In 2003, large hospitals in the US made up less than 1% of all commercial buildings, but used up to 4.3% of all commercial energy in the US. In terms of global warming, US hospitals produced the equivalent of about 215 million tons of carbon dioxide in 2007 (Commercial Building Energy Consumption Survey-CBECS).
Medical RTR appears to be a critical strategy to develop a green health sector, in addition to addressing shortages in medical equipment. Reconditioning and repairs have been shown to be effective in reducing waste and improving environmental performance. In fact, reprocessing companies in the United States, Canada, and Europe reduced the amount of solid hospital waste by nearly 7,100 tons in 2018 (MacNeill et al., 2020).
Challenges to the medical right to repair:
Despite the importance of repairability to environmental sustainability, there are challenges in repairing medical devices. Security and adaptability are the most important challenges that need to be considered in the further development of the RTR laws.
First, patient safety is a top priority when implementing medical RTR. Regulations and standards are critical to ensuring high quality repairs so medical devices can function as planned. In contrast, inaccurate repairs can have serious and life-threatening consequences.
Second, the safety aspect must be considered throughout the repair process. To this end, the patient’s privacy must be protected and security must be maintained against hacking and other cybercrime.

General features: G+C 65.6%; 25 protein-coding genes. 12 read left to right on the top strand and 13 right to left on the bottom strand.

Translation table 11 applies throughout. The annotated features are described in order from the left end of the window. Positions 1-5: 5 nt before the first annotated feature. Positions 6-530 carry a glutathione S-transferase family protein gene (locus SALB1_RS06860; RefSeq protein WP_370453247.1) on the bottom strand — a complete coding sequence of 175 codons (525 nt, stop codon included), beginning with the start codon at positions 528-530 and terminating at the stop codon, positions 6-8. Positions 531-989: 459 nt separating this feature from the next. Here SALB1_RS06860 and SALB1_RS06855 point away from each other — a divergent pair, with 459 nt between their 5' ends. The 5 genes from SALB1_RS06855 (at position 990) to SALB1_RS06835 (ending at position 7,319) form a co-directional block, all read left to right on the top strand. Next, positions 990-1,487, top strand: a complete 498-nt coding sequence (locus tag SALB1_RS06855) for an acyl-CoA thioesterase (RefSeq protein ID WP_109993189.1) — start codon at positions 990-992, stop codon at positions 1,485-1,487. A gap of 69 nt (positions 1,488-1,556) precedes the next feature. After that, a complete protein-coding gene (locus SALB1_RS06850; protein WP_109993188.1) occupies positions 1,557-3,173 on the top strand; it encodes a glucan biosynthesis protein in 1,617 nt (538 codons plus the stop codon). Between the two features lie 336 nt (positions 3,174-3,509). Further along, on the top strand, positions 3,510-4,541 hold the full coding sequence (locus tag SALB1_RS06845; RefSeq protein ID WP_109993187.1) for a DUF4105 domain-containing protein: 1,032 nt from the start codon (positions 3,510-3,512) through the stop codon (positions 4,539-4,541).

Third, the medical RTR must be adaptable to ongoing innovations in the healthcare system and to the needs of the healthcare system. Medical RTR should respect intellectual property rights to continue innovation in medical technology. OEMs can identify shortcomings and inefficiencies and innovate in response to clinical needs, and regulation should not hamper these evolving specifications. However, in contexts where urgent repairs can be lifesaving, such as the Covid-19 pandemic, medical RTR can help balance the need to maintain innovation with the need for reparability and openness in patient care.
Roadmap to a Circular Healthcare Economy:
In order for the medical RTR to be effective, incorrect design practices for programmed obsolescence must disappear in order to achieve permanently effective and sustainable development.
An action plan must include clear incentives for manufacturers to provide spare parts, tools, and the technical knowledge needed to enable hospitals to repair their equipment. In addition, products should be designed to last a long time and to be repaired multiple times before needing to be recycled. Therefore, design for longevity is a key feature of the circular economy.
In addition, rules and regulations related to the medical RTR must ensure that medical devices are subject to high quality repairs and safety regulations. To that end, it requires collaboration between manufacturers and hospitals to ensure that biomedical technicians adhere to the same standards that manufacturers have adopted.
To sum up:
A circular health economy based on medical RTR increases efficiency and offers an alternative to the unsustainable environmental impact of current practices. An active role of the health system in ecological change will most likely require a high level of concerted action by various people and institutions.